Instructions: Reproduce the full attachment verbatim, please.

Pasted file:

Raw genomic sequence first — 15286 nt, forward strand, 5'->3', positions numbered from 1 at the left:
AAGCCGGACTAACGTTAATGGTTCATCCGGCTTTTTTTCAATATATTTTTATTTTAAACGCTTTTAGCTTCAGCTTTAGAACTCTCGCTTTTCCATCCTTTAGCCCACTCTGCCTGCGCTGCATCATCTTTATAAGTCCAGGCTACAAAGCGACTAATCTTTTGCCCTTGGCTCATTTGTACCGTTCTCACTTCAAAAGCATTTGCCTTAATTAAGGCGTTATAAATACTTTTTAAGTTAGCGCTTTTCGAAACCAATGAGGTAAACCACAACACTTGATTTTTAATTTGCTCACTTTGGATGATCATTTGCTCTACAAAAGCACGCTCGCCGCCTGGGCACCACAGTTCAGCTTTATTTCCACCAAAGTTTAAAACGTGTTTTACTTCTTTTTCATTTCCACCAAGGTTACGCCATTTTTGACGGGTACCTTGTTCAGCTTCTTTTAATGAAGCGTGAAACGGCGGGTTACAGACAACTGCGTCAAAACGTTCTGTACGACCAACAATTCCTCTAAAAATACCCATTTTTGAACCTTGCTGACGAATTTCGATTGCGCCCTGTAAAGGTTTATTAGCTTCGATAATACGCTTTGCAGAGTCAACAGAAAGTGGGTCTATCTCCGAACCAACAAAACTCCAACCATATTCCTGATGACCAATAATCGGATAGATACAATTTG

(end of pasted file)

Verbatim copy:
Raw genomic sequence first — 15286 nt, forward strand, 5'->3', positions numbered from 1 at the left:
AAGCCGGACTAACGTTAATGGTTCATCCGGCTTTTTTTCAATATATTTTTATTTTAAACGCTTTTAGCTTCAGCTTTAGAACTCTCGCTTTTCCATCCTTTAGCCCACTCTGCCTGCGCTGCATCATCTTTATAAGTCCAGGCTACAAAGCGACTAATCTTTTGCCCTTGGCTCATTTGTACCGTTCTCACTTCAAAAGCATTTGCCTTAATTAAGGCGTTATAAATACTTTTTAAGTTAGCGCTTTTCGAAACCAATGAGGTAAACCACAACACTTGATTTTTAATTTGCTCACTTTGGATGATCATTTGCTCTACAAAAGCACGCTCGCCGCCTGGGCACCACAGTTCAGCTTTATTTCCACCAAAGTTTAAAACGTGTTTTACTTCTTTTTCATTTCCACCAAGGTTACGCCATTTTTGACGGGTACCTTGTTCAGCTTCTTTTAATGAAGCGTGAAACGGCGGGTTACAGACAACTGCGTCAAAACGTTCTGTACGACCAACAATTCCTCTAAAAATACCCATTTTTGAACCTTGCTGACGAATTTCGATTGCGCCCTGTAAAGGTTTATTAGCTTCGATAATACGCTTTGCAGAGTCAACAGAAAGTGGGTCTATCTCCGAACCAACAAAACTCCAACCATATTCCTGATGACCAATAATCGGATAGATACAATTTG